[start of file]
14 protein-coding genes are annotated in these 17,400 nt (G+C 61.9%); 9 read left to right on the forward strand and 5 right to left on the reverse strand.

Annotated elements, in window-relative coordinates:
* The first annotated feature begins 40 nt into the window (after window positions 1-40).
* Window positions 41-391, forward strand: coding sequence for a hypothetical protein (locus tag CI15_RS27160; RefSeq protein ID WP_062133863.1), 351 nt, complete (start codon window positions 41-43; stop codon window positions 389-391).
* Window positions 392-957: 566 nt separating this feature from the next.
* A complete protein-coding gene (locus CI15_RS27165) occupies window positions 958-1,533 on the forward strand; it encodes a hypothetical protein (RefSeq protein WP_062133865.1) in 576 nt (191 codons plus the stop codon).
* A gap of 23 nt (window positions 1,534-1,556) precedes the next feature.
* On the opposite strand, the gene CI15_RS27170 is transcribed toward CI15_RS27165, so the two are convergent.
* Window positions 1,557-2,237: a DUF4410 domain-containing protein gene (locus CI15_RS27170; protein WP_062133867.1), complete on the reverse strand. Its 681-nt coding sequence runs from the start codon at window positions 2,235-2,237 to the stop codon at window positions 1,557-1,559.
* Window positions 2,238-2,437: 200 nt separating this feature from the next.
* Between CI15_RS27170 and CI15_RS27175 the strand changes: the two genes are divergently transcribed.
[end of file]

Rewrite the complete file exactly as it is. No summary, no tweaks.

14 protein-coding genes are annotated in these 17,400 nt (G+C 61.9%); 9 read left to right on the forward strand and 5 right to left on the reverse strand.

Annotated elements, in window-relative coordinates:
* The first annotated feature begins 40 nt into the window (after window positions 1-40).
* Window positions 41-391, forward strand: coding sequence for a hypothetical protein (locus tag CI15_RS27160; RefSeq protein ID WP_062133863.1), 351 nt, complete (start codon window positions 41-43; stop codon window positions 389-391).
* Window positions 392-957: 566 nt separating this feature from the next.
* A complete protein-coding gene (locus CI15_RS27165) occupies window positions 958-1,533 on the forward strand; it encodes a hypothetical protein (RefSeq protein WP_062133865.1) in 576 nt (191 codons plus the stop codon).
* A gap of 23 nt (window positions 1,534-1,556) precedes the next feature.
* On the opposite strand, the gene CI15_RS27170 is transcribed toward CI15_RS27165, so the two are convergent.
* Window positions 1,557-2,237: a DUF4410 domain-containing protein gene (locus CI15_RS27170; protein WP_062133867.1), complete on the reverse strand. Its 681-nt coding sequence runs from the start codon at window positions 2,235-2,237 to the stop codon at window positions 1,557-1,559.
* Window positions 2,238-2,437: 200 nt separating this feature from the next.
* Between CI15_RS27170 and CI15_RS27175 the strand changes: the two genes are divergently transcribed.